They all crowded into the farmhouse. Elsie was sitting at her desk in the center, staring at them. Her eyes seemed distant.
"It's impossible," she said.
"What's impossible? What happened here?"
Marek looked over at David Stern, but he was still working at some analysis in the corner of the room.
Elsie sighed. "I don't know, I don't know. . . ."
"Well," Marek said, "start at the beginning."
"Okay," she said. "The beginning." She stood up and crossed the room, where she pointed to a stack of parchments resting on a piece of plastic tarp on the floor. "This is the beginning. The document bundle I designated M-031, dug up from the monastery earlier today. David asked me to do it as soon as possible."
Nobody said anything. They just watched her.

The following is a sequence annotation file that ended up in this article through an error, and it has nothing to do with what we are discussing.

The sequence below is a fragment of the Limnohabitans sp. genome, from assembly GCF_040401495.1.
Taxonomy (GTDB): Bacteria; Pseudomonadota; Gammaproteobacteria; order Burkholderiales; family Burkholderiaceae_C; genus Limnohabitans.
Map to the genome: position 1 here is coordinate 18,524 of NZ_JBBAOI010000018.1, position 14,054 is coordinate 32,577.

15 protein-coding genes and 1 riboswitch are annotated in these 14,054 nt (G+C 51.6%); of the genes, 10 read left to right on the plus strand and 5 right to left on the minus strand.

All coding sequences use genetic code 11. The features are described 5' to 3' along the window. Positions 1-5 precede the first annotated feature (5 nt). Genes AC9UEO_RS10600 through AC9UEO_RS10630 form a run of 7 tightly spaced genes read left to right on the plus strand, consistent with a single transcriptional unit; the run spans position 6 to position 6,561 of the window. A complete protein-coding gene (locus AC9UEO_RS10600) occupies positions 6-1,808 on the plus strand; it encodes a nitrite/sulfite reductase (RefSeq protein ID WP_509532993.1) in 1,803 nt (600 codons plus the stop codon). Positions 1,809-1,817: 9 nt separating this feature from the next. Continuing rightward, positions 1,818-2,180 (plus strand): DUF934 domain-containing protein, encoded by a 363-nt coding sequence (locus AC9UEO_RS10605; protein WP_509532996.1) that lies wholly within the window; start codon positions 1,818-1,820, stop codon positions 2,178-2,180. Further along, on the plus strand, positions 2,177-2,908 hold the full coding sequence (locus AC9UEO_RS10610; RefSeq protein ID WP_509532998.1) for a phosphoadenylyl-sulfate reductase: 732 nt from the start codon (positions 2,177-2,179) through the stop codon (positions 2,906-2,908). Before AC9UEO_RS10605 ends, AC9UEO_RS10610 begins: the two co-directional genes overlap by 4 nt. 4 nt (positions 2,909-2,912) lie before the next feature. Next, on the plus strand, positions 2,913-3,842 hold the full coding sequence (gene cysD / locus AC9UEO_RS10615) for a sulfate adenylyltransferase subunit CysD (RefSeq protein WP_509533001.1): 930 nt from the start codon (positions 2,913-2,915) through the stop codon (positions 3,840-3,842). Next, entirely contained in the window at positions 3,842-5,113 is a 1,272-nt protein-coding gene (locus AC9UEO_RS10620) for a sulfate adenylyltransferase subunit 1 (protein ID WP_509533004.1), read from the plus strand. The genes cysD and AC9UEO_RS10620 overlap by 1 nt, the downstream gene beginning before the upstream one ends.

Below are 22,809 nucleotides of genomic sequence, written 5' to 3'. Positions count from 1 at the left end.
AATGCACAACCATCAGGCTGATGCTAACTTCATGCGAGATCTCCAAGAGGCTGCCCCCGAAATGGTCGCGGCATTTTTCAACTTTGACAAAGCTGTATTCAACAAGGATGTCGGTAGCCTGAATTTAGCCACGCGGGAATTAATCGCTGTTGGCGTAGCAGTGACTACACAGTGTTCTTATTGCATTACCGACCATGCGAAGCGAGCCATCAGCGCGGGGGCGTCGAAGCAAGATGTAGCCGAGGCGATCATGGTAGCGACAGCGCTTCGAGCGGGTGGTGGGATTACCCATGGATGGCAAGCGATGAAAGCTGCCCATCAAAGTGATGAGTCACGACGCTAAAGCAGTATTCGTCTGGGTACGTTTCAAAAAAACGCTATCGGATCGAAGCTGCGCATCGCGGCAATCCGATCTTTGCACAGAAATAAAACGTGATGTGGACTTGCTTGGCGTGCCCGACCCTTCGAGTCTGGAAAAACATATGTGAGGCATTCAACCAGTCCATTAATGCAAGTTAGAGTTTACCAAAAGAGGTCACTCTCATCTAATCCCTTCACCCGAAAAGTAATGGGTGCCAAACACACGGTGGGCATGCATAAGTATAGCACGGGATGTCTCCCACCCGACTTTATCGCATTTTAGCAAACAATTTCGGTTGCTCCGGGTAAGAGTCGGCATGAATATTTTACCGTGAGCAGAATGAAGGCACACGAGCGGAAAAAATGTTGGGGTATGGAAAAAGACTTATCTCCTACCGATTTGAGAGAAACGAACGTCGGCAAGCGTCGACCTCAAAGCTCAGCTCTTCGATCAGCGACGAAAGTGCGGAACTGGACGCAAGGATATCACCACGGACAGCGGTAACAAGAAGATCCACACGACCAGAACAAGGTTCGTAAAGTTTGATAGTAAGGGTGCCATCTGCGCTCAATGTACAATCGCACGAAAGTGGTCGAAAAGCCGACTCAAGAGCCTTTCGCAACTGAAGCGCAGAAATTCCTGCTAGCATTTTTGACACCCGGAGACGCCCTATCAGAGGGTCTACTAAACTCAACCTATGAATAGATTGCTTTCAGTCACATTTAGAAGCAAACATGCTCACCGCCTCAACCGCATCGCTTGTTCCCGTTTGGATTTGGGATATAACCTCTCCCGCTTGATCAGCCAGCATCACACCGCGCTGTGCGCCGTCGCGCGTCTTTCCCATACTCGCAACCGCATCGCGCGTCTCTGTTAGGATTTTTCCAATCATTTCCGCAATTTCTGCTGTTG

"Okay," she said. "I've been going through the bundle. This is how I do it. I take about ten parchments at a time and bring them over here to my desk." She brought ten over. "Now, I sit down at the desk, and I go through them, one by one. Then, after I've summarized the contents of one sheet, and entered the summary into the computer, I take the sheet to be photographed, over here." She went to the next table, slipped a parchment under the camera.
Marek said, "We're familiar with -- "
"No, you're not," she said sharply. "You're not familiar at all." Elsie went back to her table, took the next parchment off the stack. "Okay. So I go through them one by one. This particular stack consists of all kinds of documents: bills, copies of letters, replies to orders from the bishop, records of crop yields, lists of monastery assets. All dating from about the year 1357."
She took the parchments from the stack, one after the other.
"And then" -- she removed the last one -- "I see this."
Nobody said anything.
The parchment was identical in size to the others in the stack, but instead of dense writing in Latin or Old French, this one had only two words, scrawled in plain English:
"In case you're wondering," she said, "that's the Professor's handwriting."